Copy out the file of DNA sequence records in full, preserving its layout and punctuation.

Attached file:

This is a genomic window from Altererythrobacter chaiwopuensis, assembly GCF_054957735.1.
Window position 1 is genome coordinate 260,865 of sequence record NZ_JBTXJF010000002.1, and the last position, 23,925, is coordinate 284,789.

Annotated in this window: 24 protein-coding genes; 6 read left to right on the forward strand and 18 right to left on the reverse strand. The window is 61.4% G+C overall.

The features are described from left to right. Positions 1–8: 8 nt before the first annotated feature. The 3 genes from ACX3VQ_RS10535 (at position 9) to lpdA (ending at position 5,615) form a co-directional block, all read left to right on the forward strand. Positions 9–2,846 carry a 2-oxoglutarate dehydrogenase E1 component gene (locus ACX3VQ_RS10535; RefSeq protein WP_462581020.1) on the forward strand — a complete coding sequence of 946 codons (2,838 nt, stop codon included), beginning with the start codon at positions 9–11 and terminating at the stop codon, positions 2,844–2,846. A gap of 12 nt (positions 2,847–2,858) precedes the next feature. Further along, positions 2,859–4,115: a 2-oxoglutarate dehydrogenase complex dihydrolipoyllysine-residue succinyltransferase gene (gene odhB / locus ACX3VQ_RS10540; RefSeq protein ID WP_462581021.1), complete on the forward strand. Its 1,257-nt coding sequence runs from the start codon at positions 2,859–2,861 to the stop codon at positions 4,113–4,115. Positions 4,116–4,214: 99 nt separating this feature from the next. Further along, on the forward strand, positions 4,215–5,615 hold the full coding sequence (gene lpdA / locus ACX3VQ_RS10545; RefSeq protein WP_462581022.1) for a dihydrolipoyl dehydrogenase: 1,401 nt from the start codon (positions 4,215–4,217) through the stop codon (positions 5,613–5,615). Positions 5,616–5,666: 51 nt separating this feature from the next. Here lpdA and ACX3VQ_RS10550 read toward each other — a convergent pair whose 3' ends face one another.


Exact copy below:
This is a genomic window from Altererythrobacter chaiwopuensis, assembly GCF_054957735.1.
Window position 1 is genome coordinate 260,865 of sequence record NZ_JBTXJF010000002.1, and the last position, 23,925, is coordinate 284,789.

Annotated in this window: 24 protein-coding genes; 6 read left to right on the forward strand and 18 right to left on the reverse strand. The window is 61.4% G+C overall.

The features are described from left to right. Positions 1–8: 8 nt before the first annotated feature. The 3 genes from ACX3VQ_RS10535 (at position 9) to lpdA (ending at position 5,615) form a co-directional block, all read left to right on the forward strand. Positions 9–2,846 carry a 2-oxoglutarate dehydrogenase E1 component gene (locus ACX3VQ_RS10535; RefSeq protein WP_462581020.1) on the forward strand — a complete coding sequence of 946 codons (2,838 nt, stop codon included), beginning with the start codon at positions 9–11 and terminating at the stop codon, positions 2,844–2,846. A gap of 12 nt (positions 2,847–2,858) precedes the next feature. Further along, positions 2,859–4,115: a 2-oxoglutarate dehydrogenase complex dihydrolipoyllysine-residue succinyltransferase gene (gene odhB / locus ACX3VQ_RS10540; RefSeq protein ID WP_462581021.1), complete on the forward strand. Its 1,257-nt coding sequence runs from the start codon at positions 2,859–2,861 to the stop codon at positions 4,113–4,115. Positions 4,116–4,214: 99 nt separating this feature from the next. Further along, on the forward strand, positions 4,215–5,615 hold the full coding sequence (gene lpdA / locus ACX3VQ_RS10545; RefSeq protein WP_462581022.1) for a dihydrolipoyl dehydrogenase: 1,401 nt from the start codon (positions 4,215–4,217) through the stop codon (positions 5,613–5,615). Positions 5,616–5,666: 51 nt separating this feature from the next. Here lpdA and ACX3VQ_RS10550 read toward each other — a convergent pair whose 3' ends face one another.